Monitoring doctors wherever they work

Independent Practitioner Today readers will know the Independent Healthcare Providers Network (IHPN) is committed to playing its role in supporting all our members and the people that work with them, says David Hare.

How we reported on the impact of the Medical Practitioners Assurance Framework in November 2019

As the trade association representing healthcare providers across the independent sector, we also want to deliver the best possible care to patients and drive continuous improvement of safety and quality in the sector.

A key part of this is around improving consistency in safety and medical governance, something the Care Quality Commis­sion has highlighted as an area for improvement in recent years. The subject is a key issue raised by the Paterson case.  

In 2018, the IHPN therefore began the development of a Medical Practitioners Assurance Framework (MPAF) led by former NHS England national medical director Sir Bruce Keogh. 

The framework’s aim is to support improvement and consistency in the oversight of medical practitioners in the independent acute sector.

It seeks to identify expected practice and set out clearly where responsibility lies for ensuring the best available care possible for patients across the following areas: 

  • Creating an effective clinical governance structure for medical practitioners;
  • Monitoring patient safety, clinical quality and encouraging continuous improvement; 
  • Supporting whole-practice appraisal and raising and responding to concerns. 

Critically, the framework was designed to be a ‘live’ document and provide a contemporary consensus view of expected practice, giving confidence to patients and regulators over ‘what good looks like’. 

Over one year on from its launch, IHPN is pleased to have finished an independent assessment of how the framework is being used by independent providers and practitioners and how it can be further improved on.

Tangible changes

Despite the impact of Covid-19 on the independent sector and wider healthcare system, the framework has been wholeheartedly embraced.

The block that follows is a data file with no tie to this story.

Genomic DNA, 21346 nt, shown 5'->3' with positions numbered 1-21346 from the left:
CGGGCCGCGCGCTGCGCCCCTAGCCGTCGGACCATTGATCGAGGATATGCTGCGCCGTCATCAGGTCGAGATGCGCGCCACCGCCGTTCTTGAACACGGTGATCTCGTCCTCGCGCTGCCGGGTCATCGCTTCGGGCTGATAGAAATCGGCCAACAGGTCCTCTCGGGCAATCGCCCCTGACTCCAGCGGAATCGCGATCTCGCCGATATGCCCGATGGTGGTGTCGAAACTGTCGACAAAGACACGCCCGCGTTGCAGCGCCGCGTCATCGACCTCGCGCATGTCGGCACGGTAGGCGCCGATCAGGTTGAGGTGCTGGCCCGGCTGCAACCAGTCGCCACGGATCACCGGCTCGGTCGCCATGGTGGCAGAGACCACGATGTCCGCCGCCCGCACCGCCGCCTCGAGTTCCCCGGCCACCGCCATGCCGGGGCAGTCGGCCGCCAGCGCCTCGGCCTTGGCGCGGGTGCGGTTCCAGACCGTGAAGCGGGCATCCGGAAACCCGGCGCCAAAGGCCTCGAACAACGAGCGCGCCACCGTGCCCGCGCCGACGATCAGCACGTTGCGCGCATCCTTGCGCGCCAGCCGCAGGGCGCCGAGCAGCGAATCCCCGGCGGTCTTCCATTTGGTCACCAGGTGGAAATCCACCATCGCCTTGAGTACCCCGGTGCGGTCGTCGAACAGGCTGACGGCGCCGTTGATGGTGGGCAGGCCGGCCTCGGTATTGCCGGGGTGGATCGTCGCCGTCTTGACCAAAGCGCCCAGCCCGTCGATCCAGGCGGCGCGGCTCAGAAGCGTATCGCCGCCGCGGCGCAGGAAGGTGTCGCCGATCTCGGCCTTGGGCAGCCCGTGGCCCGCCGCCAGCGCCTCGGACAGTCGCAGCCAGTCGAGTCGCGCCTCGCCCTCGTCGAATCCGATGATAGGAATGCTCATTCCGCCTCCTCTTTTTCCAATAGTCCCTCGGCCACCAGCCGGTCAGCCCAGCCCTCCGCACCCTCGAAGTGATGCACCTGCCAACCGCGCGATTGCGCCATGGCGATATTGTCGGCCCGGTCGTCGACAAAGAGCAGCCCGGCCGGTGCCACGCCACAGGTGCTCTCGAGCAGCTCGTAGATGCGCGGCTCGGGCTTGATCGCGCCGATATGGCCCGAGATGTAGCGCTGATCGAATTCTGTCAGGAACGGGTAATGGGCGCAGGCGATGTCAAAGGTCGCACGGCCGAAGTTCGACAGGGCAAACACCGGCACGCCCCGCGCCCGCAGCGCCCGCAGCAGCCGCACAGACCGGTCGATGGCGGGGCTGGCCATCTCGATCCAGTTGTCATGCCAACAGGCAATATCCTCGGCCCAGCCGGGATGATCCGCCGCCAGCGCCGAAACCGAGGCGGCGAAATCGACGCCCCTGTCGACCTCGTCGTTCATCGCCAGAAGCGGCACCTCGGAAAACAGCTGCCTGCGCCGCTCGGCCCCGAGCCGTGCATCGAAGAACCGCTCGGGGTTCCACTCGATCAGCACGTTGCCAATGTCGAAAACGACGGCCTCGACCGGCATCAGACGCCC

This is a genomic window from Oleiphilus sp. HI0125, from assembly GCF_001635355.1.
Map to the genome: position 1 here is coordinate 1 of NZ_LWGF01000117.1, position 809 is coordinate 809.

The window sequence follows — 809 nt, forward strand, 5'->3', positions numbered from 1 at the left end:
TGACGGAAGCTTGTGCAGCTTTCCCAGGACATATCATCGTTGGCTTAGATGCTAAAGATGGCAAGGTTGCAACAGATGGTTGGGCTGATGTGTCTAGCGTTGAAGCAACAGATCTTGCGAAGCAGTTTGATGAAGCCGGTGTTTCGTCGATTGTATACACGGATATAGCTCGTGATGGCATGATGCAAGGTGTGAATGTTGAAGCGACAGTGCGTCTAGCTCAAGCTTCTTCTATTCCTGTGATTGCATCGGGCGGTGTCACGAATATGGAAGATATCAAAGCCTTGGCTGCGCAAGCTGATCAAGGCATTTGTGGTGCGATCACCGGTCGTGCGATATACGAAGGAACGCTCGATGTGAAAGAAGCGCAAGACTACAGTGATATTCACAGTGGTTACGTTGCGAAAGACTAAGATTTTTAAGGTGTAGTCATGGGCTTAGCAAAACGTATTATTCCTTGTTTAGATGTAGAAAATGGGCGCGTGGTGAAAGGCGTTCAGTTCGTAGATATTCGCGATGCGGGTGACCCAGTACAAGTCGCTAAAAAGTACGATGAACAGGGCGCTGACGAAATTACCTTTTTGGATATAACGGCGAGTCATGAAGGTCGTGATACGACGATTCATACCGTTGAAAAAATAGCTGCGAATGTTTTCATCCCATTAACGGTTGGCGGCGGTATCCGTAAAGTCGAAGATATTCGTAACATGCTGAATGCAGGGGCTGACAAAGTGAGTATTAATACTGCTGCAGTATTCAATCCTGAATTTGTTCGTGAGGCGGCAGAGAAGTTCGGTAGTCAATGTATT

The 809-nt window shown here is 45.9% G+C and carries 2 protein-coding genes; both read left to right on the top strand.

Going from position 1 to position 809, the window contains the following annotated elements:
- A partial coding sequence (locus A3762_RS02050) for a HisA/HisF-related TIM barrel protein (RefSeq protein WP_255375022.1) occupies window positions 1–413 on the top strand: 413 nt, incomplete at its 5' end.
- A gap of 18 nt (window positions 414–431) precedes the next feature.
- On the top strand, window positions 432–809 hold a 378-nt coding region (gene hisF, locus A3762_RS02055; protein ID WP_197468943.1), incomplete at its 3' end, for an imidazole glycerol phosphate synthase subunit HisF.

There are high levels of awareness and support for the principles contained in it among independent sector medical directors, registered managers and medical advisory committee chairmen. 

And critically, it has led to some tangible changes and improvements in providers’ governance processes and frameworks. 

We were pleased to hear from independent practitioners about the benefits they felt the MPAF had brought to their organisations.

These included ‘much clearer understanding of roles and responsibilities for individual practitioners and awareness of proper engagement with governance and assurance processes’ and greater importance given to ‘peer-to-peer working, with emphasis on multidisciplinary team (MDT) approach to practice and management of complex cases’.

Our review did, however, highlight the importance of ongoing engagement with practitioners about the MPAF. 

Making relevance clear

In particular,targeted communications for those working in the sector were suggested, including how the MPAF relates to other safety and governance frameworks so that its relevance and impact on the practitioner’s practice is clear. 

Further communication about the MPAF from independent providers to all medical practitioners with practising privileges, including potentially incorporating knowledge of the MPAF principles into the annual or biannual review of practising privileges, was also suggested. IHPN will look into supporting both of these suggestions. 

Our review also found that those working in the sector are keen to build on the MPAF. In some key areas there is appetite to develop the framework’s principles even further.

This includes more clarity around standards and best practice for MDTs; obtaining data on a  practitioner’s whole scope of practice; and clarity about how medical appraisal outputs are used to support medical governance. 

IHPN is also looking into how it can further embed the framework in the medical practitioner community and particularly with smaller independent providers. 

Greater collaboration

Responding to the coronavirus pandemic has undoubtedly been the focus for the whole of the healthcare system in the year following the MPAF’s launch. 

But with much greater collaboration between independent and NHS providers as part of the Covid response, it is even more crucial to ensure the full implementation of the MPAF and a genuine ‘whole-systems’ approach to safety and governance, particularly evaluating scope of practice.

We thank all practitioners working in the sector for their engagement with this issue and we look forward to working with them over the coming months and years to further embed the MPAF.

This will help continually improve the safety and quality of care delivered by independent sector providers to both NHS and private patients. 

David Hare (right) is chief executive of the IHPN